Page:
Alright, you are going to have a lot of processes running and they’re all going to have a different priority. Now, priority just means who is more important to the operating system and gets the first call at getting time on the CPU. In other words, if you have the highest rating, which is a priority of zero or the lowest rating of a priority 127, the highest rating one is going to get more processor time time than the lowest one. Now, this always confuses me because to me priority was the game of bowling, not the game of golf. Priority meant high score wins. In this case, it’s a golf game, low score wins. But that’s okay as long as you just remember it sounds opposite of what I just said.

Things are good, but it does determine your time slice. How much time do you get? Obviously, some system processes are going to take more prevalence in this entire thing than, oh, I don’t know, some little print job running in the background. So we want it to have the mouse and the keyboard and the screen and all that stuff running at the high priorities. Now, in some operating systems, you can just flat out change priorities altogether to make something like your mouse more important and the main kernel of the operating system. In that case, things pretty much come to a crash, so you can’t really change it by a numerical value.

We just know that there is a range from zero to 127. But you can use some commands to try to give certain processes either higher or lower priority. As an example, if I’m playing my favorite game and I’m trying to create a print job at the same time, and that print job keeps interrupting my game, making it run slow, and the print job is of no. Consequence to me I might try to make the process that is my game run with a higher priority than the print process so that I get more time slice than the other. OK, that is a good anti productive example of what not to do at work, but it gives you an idea of what I’m trying to accomplish by prioritizing these different processes.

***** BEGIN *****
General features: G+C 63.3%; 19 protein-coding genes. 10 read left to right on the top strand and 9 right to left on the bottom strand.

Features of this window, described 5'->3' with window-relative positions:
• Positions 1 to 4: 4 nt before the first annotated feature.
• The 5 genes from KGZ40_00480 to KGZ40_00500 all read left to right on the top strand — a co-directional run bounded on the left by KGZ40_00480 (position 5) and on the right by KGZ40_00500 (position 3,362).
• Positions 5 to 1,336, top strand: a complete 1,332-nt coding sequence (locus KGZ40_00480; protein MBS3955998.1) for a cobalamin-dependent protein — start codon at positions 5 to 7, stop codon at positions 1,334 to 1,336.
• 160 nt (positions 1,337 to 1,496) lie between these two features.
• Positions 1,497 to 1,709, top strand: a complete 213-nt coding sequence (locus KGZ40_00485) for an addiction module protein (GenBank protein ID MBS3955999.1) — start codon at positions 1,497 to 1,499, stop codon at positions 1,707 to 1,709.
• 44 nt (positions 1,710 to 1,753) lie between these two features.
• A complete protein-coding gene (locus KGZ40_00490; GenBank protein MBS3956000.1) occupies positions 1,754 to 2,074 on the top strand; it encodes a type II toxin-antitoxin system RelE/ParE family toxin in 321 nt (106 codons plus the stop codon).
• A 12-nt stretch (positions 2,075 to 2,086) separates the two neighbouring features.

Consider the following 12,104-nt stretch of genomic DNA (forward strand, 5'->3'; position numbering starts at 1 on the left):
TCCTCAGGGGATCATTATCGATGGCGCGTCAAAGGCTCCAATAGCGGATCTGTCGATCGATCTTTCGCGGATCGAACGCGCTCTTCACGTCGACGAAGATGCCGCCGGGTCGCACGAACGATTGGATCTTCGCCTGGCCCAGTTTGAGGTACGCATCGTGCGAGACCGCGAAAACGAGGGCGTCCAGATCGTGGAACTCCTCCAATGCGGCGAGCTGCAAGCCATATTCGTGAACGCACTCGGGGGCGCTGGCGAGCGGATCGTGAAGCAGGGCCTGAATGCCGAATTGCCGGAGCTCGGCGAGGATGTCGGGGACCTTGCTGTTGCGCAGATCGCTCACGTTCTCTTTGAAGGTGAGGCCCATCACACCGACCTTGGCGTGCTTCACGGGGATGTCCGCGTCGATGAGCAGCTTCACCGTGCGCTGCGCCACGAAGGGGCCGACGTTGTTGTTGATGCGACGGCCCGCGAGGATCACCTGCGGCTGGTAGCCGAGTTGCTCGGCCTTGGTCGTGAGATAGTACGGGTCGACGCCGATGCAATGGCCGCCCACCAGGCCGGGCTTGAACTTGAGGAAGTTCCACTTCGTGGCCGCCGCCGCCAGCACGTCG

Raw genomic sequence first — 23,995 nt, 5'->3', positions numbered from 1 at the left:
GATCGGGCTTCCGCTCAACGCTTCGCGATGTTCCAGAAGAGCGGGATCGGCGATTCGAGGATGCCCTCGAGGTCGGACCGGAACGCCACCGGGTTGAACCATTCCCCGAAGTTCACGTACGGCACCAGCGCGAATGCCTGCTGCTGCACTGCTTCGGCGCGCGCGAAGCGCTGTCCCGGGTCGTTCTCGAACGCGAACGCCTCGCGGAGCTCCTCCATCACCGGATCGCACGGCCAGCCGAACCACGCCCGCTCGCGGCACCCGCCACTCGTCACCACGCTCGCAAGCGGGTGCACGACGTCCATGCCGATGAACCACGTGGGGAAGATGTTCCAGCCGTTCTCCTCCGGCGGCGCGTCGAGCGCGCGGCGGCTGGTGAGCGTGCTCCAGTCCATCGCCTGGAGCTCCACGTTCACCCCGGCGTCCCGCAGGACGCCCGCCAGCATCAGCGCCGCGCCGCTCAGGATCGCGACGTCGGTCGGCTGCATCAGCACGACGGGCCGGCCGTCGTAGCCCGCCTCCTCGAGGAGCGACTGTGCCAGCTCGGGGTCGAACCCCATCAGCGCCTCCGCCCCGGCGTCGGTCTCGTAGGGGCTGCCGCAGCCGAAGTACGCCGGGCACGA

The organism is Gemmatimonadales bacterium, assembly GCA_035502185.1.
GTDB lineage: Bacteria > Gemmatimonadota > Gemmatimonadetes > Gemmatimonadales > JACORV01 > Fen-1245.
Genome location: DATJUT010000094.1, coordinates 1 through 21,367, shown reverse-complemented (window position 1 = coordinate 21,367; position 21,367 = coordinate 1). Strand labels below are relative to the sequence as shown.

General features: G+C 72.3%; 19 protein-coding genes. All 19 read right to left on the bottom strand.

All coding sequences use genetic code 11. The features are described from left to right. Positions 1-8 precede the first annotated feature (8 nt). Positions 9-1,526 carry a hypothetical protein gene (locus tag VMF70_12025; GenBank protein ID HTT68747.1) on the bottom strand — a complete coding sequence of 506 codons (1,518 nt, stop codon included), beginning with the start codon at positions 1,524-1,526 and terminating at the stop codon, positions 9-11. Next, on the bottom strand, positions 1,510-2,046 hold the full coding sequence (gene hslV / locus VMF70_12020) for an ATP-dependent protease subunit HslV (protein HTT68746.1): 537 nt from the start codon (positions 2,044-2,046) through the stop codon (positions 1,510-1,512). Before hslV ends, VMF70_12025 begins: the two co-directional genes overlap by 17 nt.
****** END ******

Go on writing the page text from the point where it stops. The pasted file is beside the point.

22. Viewing Priorities

Now, first you probably want to view the priorities that already exist for each of the processes. I think that’s an important factor that if you’re going to make some changes, it’s probably a good idea that you see what those priorities are and you see a PRI column. That’s the priority. And if you want to sort them, remember your top command, but you want to look at what those priorities are so that you can kind of get an idea that if I change a priority of this process, would it or what would it negatively affect, that being other processes that are running. I think that’s an important aspect that you should know of the ripple effect.